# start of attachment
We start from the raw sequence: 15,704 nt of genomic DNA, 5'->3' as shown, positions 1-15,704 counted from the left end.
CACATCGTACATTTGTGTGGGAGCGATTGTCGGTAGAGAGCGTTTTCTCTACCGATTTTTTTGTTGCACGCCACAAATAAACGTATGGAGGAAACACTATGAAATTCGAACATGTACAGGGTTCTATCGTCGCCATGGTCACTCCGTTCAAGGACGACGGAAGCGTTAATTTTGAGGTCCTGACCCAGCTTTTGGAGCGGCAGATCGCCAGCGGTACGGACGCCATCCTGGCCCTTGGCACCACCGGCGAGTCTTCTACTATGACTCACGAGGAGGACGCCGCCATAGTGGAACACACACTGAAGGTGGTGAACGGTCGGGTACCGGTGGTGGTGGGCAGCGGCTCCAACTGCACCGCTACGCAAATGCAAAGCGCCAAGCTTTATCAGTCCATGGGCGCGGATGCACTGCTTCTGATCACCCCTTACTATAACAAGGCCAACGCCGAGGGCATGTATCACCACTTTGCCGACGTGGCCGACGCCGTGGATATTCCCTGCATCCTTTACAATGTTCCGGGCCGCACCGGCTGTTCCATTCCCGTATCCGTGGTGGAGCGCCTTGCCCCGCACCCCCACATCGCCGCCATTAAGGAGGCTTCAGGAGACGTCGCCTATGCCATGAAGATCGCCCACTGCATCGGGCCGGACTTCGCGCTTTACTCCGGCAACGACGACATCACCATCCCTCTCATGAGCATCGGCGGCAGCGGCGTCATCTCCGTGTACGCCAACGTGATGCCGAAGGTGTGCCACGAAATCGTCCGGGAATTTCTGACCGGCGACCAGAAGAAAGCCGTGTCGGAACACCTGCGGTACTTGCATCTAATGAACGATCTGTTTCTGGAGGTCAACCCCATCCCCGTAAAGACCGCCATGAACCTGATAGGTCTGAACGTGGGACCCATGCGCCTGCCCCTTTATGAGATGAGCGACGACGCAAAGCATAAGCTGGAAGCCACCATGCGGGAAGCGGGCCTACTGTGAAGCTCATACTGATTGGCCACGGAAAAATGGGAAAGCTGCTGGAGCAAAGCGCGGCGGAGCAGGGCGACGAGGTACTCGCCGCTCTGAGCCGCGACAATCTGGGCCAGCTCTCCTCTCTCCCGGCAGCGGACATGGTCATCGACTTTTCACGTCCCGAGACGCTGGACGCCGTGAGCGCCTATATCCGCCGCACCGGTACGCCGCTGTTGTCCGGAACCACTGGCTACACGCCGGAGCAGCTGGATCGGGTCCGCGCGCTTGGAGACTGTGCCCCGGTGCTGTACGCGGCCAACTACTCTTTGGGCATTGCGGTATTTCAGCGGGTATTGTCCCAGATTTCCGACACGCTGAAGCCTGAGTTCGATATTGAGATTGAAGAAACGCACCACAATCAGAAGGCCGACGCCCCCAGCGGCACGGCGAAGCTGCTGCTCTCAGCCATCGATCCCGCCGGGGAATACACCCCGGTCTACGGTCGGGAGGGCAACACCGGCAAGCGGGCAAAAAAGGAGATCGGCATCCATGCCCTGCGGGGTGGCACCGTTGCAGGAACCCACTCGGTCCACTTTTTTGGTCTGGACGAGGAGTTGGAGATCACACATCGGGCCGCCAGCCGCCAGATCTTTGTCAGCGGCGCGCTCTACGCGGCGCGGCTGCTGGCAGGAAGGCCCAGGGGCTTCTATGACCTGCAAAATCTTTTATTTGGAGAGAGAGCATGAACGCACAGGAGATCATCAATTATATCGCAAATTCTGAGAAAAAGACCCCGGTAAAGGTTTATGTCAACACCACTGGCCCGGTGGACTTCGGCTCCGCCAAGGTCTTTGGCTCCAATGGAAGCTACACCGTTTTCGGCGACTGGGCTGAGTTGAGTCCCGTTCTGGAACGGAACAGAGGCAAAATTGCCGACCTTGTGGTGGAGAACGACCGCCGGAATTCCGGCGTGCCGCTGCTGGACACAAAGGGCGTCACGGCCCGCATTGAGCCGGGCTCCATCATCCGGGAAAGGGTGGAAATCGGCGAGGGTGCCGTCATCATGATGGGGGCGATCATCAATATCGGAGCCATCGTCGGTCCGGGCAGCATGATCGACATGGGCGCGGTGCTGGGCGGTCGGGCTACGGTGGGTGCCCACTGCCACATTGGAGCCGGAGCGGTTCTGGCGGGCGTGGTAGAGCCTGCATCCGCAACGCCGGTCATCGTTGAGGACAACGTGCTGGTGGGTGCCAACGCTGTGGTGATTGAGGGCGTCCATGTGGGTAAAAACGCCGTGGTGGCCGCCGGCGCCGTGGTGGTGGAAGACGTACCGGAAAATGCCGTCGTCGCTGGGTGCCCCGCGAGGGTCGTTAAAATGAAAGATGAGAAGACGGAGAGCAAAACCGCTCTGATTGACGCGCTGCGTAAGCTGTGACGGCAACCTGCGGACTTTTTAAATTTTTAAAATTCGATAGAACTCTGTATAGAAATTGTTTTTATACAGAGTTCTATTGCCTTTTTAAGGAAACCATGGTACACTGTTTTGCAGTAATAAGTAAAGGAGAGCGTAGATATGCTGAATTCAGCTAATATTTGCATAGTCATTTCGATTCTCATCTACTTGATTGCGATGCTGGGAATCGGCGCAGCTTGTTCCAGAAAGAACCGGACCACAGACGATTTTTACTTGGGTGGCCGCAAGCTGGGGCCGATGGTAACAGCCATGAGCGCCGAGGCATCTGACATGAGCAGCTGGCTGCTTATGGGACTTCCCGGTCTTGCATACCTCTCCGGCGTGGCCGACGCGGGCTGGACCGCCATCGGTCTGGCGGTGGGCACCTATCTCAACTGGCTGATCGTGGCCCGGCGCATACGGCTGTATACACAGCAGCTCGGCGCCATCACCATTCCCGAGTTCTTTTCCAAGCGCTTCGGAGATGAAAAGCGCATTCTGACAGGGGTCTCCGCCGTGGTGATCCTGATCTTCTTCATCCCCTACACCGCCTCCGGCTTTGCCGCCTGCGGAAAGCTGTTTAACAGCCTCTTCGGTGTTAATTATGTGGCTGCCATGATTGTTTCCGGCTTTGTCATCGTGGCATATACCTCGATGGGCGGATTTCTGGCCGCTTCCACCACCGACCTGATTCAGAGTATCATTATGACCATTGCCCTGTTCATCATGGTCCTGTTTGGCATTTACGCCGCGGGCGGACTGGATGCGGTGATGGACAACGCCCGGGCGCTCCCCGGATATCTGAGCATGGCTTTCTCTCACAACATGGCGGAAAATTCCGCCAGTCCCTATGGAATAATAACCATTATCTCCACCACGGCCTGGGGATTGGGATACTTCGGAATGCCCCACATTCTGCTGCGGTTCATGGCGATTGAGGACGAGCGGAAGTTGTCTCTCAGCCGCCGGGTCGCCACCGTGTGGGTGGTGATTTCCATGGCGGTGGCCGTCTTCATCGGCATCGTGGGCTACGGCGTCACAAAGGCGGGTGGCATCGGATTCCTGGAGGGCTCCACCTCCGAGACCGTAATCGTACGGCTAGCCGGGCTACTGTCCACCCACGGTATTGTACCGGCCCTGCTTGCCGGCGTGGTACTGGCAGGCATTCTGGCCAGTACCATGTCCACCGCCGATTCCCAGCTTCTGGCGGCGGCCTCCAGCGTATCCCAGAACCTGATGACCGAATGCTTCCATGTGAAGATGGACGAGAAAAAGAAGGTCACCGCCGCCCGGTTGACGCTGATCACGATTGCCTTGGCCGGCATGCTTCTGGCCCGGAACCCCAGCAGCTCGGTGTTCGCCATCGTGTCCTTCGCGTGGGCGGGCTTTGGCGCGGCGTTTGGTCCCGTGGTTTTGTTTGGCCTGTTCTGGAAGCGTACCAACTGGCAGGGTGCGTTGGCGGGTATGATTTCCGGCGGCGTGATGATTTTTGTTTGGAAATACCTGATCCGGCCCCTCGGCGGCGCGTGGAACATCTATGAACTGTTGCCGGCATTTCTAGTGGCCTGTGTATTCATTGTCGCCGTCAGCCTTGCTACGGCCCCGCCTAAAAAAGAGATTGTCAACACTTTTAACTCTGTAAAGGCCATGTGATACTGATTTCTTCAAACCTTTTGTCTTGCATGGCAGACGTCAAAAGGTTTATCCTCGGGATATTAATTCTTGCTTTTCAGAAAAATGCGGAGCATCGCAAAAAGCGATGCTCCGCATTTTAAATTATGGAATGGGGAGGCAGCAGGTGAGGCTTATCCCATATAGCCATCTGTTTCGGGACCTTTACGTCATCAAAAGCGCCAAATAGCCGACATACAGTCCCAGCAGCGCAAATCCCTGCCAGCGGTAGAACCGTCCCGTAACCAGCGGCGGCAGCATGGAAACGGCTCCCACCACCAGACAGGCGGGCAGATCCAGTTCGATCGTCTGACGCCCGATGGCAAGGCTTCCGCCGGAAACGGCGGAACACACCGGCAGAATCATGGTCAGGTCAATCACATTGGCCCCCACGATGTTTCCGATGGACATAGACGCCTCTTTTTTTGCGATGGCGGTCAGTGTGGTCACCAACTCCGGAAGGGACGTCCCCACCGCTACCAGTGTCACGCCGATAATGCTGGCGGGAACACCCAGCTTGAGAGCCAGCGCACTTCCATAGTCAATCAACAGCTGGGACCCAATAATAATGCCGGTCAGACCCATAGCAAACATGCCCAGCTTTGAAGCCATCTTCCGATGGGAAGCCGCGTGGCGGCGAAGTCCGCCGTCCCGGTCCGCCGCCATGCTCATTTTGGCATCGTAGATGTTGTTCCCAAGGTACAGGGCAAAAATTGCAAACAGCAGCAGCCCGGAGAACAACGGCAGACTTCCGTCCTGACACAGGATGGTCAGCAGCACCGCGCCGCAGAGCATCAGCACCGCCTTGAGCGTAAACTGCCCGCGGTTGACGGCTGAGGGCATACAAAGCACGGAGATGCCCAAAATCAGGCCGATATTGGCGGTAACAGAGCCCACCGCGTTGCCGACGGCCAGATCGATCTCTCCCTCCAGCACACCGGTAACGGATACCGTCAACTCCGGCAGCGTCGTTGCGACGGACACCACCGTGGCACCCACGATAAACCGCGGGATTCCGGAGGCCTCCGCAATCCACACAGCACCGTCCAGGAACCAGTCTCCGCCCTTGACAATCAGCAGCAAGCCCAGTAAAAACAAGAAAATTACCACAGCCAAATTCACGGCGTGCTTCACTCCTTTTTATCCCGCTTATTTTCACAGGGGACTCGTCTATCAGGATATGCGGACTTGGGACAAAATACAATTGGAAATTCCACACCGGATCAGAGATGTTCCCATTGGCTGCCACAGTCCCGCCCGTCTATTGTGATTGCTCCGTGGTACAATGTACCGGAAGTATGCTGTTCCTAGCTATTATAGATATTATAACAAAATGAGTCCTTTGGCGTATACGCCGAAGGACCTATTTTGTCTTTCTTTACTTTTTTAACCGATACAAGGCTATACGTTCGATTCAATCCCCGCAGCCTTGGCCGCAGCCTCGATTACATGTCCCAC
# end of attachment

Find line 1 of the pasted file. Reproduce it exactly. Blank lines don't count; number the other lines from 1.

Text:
We start from the raw sequence: 15,704 nt of genomic DNA, 5'->3' as shown, positions 1-15,704 counted from the left end.